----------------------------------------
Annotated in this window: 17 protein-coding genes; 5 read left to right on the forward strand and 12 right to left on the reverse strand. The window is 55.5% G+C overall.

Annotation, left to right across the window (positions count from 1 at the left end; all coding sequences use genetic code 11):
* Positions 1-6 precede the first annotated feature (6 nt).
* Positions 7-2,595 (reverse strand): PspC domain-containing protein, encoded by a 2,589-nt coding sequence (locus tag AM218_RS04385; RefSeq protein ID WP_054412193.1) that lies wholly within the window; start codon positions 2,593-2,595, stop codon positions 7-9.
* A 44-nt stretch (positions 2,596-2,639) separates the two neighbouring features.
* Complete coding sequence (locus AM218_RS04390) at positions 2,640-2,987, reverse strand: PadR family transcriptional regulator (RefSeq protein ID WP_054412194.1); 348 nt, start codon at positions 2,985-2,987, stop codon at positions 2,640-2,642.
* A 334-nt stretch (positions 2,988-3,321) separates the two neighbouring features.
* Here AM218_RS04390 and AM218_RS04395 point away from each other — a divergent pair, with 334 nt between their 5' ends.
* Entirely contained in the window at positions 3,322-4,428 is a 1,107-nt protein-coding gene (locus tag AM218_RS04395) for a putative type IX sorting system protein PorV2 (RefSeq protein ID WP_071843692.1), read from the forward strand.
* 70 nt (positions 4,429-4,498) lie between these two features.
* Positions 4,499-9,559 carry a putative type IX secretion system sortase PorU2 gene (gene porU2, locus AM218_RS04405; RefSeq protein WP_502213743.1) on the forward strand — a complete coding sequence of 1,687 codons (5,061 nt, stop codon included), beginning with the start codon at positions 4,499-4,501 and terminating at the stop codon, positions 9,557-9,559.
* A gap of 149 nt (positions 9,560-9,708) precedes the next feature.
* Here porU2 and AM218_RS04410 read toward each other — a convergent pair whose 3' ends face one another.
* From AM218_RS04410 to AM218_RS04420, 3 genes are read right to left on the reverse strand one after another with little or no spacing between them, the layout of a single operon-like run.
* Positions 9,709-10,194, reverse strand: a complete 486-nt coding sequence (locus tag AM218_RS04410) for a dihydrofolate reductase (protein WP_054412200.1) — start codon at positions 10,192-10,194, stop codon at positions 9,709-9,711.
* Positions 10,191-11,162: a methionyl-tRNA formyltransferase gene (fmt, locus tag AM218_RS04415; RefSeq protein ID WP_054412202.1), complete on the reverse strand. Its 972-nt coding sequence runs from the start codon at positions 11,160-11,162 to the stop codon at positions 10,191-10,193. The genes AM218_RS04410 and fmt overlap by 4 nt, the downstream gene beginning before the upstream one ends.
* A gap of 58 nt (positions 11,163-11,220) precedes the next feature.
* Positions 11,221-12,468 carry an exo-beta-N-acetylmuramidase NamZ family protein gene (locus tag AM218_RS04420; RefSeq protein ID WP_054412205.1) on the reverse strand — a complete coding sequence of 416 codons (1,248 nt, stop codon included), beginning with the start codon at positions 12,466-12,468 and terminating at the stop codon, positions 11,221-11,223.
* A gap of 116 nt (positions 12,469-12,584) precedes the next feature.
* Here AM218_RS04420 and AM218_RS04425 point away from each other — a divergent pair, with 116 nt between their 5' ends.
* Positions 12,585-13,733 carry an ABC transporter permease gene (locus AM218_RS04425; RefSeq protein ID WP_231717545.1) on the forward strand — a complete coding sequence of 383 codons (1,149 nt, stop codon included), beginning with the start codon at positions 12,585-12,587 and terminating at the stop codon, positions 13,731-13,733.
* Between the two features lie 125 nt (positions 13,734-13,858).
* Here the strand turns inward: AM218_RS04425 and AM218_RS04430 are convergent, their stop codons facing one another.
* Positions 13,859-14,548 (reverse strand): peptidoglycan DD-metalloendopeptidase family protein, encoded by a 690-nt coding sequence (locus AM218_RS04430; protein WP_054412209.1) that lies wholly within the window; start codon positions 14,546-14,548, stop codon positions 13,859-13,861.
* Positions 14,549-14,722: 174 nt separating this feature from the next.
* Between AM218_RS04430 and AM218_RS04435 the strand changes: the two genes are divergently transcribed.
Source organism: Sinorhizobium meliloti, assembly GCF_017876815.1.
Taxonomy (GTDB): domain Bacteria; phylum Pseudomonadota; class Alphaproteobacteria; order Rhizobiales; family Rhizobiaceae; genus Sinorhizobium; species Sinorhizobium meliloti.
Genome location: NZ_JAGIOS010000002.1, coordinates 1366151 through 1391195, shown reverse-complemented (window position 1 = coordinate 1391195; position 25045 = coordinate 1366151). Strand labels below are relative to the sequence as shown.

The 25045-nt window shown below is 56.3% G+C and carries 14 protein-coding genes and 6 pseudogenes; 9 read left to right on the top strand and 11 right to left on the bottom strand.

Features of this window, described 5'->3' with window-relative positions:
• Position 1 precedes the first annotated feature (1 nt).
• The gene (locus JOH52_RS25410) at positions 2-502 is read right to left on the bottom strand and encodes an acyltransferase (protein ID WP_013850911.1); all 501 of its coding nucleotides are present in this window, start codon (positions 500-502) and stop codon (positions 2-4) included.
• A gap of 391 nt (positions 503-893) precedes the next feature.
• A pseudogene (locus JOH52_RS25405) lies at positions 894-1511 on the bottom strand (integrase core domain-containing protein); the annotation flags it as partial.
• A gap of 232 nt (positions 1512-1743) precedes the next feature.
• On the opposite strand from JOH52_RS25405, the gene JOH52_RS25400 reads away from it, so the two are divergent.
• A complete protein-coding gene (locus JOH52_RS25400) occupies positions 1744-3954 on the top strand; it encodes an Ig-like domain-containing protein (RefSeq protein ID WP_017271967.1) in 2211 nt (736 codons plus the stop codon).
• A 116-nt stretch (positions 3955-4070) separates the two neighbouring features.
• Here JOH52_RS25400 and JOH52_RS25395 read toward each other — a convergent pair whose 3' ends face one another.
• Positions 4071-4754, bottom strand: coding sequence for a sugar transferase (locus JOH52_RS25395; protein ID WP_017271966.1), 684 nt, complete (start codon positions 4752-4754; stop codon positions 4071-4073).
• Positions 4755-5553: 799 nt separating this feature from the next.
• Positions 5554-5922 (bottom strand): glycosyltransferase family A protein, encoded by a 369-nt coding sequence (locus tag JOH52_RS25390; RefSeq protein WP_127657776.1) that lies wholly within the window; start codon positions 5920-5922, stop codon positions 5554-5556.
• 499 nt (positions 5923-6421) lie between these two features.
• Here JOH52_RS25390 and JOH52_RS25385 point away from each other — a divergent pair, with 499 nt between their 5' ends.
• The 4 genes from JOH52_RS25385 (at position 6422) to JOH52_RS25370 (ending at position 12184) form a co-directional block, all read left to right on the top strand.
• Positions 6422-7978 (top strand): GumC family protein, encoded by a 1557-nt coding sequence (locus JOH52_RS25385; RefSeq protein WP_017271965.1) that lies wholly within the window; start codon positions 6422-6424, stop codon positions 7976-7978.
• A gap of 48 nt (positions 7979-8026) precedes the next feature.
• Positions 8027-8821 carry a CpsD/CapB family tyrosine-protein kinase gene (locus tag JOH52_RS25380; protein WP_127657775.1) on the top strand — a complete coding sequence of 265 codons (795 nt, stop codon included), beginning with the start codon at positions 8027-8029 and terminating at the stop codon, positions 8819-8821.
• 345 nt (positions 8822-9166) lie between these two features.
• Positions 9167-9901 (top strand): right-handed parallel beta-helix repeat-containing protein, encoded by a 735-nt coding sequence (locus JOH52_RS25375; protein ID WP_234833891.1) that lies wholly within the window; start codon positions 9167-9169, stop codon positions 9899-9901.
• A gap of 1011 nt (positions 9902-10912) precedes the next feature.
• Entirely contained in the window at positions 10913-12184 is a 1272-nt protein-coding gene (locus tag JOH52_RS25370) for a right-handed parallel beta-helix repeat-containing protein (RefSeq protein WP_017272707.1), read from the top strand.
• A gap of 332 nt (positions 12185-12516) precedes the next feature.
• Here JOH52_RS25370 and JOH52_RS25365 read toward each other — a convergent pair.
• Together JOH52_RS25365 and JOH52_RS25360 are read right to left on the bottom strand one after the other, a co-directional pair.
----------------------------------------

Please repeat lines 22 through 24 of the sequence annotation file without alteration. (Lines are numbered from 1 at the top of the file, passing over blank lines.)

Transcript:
* Between the two features lie 125 nt (positions 13,734-13,858).
* Here the strand turns inward: AM218_RS04425 and AM218_RS04430 are convergent, their stop codons facing one another.
* Positions 13,859-14,548 (reverse strand): peptidoglycan DD-metalloendopeptidase family protein, encoded by a 690-nt coding sequence (locus AM218_RS04430; protein WP_054412209.1) that lies wholly within the window; start codon positions 14,546-14,548, stop codon positions 13,859-13,861.